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Lateral view of a Female Hexagenia limbata (Ephemeridae) (Hex) Mayfly Dun from the Namekagon River in Wisconsin
Hex Mayflies
Hexagenia limbata

The famous nocturnal Hex hatch of the Midwest (and a few other lucky locations) stirs to the surface mythically large brown trout that only touch streamers for the rest of the year.

Dorsal view of a Setvena wahkeena (Perlodidae) (Wahkeena Springfly) Stonefly Nymph from Mystery Creek #199 in Washington
As far as I can tell, this species has only previously been reported from one site in Oregon along the Columbia gorge. However, the key characteristics are fairly unmistakable in all except for one minor detail:
— 4 small yellow spots on frons visible in photos
— Narrow occipital spinule row curves forward (but doesn’t quite meet on stem of ecdysial suture, as it's supposed to in this species)
— Short spinules on anterior margin of front legs
— Short rposterior row of blunt spinules on abdominal tergae, rather than elongated spinules dorsally
I caught several of these mature nymphs in the fishless, tiny headwaters of a creek high in the Wenatchee Mountains.
27" brown trout, my largest ever. It was the sub-dominant fish in its pool. After this, I hooked the bigger one, but I couldn't land it.
Troutnut is a project started in 2003 by salmonid ecologist Jason "Troutnut" Neuswanger to help anglers and fly tyers unabashedly embrace the entomological side of the sport. Learn more about Troutnut or support the project for an enhanced experience here.

Fun day on the Henry's Fork and beyond

Fun day on the Henry's Fork and beyond

By Troutnut on July 31st, 2020
I fished the Henry's Fork of the Snake out of the Last Chance access on the Harriman Ranch section from 8:30 to 11:00 am. Fishing was difficult, I caught a 14-incher on a size 18 olive Galloup's Cripple dry, and I missed three other strikes or close refusals. There were obscenely many mayfly spinners on the water, mostly Ephemerella excrucians PMDs but also a few Baetis, Tricorythodes, and Siphlonurus occidentalis. However, very few fish rose more than once or twice, and they were picky when they did. Most of the action was from 10 to 11 pm. After fishing, I set up in the parking lot to photograph bugs during the heat of the day.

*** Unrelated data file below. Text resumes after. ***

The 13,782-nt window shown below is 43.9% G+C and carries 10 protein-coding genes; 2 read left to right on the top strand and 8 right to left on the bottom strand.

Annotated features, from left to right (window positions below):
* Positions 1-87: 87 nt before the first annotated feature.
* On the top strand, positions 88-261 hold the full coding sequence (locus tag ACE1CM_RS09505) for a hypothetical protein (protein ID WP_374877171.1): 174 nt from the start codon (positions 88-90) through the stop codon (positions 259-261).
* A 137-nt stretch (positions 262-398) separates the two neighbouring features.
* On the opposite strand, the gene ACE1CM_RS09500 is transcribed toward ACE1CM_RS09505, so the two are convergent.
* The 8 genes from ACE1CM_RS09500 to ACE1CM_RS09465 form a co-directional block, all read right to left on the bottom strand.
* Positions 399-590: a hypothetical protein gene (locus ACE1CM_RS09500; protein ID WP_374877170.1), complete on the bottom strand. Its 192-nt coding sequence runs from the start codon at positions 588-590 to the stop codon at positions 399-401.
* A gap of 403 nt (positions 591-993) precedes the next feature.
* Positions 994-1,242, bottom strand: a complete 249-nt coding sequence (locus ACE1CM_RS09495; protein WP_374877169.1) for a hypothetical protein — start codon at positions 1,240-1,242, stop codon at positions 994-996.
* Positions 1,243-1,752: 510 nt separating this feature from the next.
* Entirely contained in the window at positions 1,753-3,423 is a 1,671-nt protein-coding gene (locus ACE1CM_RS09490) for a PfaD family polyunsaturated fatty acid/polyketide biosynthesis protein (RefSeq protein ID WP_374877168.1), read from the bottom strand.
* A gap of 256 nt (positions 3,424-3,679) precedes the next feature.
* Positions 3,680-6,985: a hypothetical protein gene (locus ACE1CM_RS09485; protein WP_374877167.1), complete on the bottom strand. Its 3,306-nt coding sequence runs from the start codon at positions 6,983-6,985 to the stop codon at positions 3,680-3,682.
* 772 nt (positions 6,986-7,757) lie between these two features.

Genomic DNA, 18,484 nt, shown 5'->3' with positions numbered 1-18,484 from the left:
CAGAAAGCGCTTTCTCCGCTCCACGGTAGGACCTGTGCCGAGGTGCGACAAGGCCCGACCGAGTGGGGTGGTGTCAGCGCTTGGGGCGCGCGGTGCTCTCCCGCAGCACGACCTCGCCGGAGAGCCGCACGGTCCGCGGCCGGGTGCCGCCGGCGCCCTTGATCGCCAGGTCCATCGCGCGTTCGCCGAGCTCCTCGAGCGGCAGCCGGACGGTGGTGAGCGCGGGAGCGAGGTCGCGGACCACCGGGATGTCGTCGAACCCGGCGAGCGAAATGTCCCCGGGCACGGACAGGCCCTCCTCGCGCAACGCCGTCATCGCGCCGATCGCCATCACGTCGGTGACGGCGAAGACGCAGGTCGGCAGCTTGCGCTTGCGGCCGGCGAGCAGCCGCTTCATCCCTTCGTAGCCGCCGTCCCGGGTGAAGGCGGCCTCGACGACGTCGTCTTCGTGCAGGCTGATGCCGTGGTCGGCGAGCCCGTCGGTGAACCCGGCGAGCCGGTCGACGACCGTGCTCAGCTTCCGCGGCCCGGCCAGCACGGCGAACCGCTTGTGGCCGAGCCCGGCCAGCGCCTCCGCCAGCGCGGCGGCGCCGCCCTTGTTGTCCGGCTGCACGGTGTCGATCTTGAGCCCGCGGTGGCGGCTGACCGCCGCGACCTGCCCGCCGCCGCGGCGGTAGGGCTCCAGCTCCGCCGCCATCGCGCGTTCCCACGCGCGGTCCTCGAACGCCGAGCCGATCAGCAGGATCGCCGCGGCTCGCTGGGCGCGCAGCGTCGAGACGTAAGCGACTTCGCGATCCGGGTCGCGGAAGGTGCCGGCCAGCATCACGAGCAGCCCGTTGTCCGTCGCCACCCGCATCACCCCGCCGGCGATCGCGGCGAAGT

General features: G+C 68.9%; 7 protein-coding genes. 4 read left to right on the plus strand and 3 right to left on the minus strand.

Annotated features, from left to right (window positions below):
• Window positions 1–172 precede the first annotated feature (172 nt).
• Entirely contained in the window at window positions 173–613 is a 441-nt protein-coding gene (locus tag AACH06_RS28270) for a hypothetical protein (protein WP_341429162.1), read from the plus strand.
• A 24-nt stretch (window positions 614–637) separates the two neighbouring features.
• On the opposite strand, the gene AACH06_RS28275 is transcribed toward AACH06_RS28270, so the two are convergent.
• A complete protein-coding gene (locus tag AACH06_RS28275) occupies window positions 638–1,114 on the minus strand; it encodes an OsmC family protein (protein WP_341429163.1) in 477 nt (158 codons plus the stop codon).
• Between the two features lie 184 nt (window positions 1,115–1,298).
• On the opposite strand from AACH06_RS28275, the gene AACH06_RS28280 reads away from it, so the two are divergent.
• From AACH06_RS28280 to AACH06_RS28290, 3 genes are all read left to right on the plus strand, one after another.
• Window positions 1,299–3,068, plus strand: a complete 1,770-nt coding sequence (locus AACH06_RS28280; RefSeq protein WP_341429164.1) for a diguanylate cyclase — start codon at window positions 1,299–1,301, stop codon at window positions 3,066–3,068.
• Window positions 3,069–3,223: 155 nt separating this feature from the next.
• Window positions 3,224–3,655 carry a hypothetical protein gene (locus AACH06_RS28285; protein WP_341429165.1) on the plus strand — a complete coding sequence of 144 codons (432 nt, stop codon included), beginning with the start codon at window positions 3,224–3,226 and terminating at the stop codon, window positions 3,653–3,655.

I drove a long way to a secret spot to fish for the evening. However, it wasn't as secret as I'd like. Several vehicles at the usual access point compelled me to look elsewhere, and I drove to somewhere I'd have more of a walk to avoid people. At first I caught some brook trout and a small whitefish, including a nice 14 1/8" brookie. I thought maybe the other fish I was after were not to be found in this part of the creek. However, on the last pool before I was going to give up and move, an 18.5" cutthroat slammed my Royal Doublewing and put up a great fight. A smaller one tried to hit in the same pool.

In the next pool up, I hooked an even bigger one, at least 20", and fought it for over five minutes before the hook came loose. I took these back-to-back fish as a sign that the fishing was heating up, but that was the last sign of big cutts. As a more-than-great consolation prize, I caught my largest brook trout ever (16 1/8") and six brookies in the 10–12" range. All the fishing really shut down 1–2 hours before dark.

Photos by Troutnut from the Henry's Fork of the Snake River and Mystery Creek #237 in Idaho and Montana

The Henry's Fork of the Snake River in Idaho
The Henry's Fork of the Snake River in Idaho
Mystery Creek # 237 in Montana
Mystery Creek # 237 in Montana
Mystery Creek # 237 in Montana
This brook trout measured a bit over 14".
The only mountain whitefish of the trip. I caught it nymphing the bottom of a pool so deep I could tell there were fish but couldn't tell what kind. They were whitefish.
My longest brook trout yet, 16 1/8".
Mystery Creek # 237 in Montana
Mystery Creek # 237 in Montana

Closeup insects by Troutnut from the Henry's Fork of the Snake River and Mystery Creek #237 in Idaho and Montana

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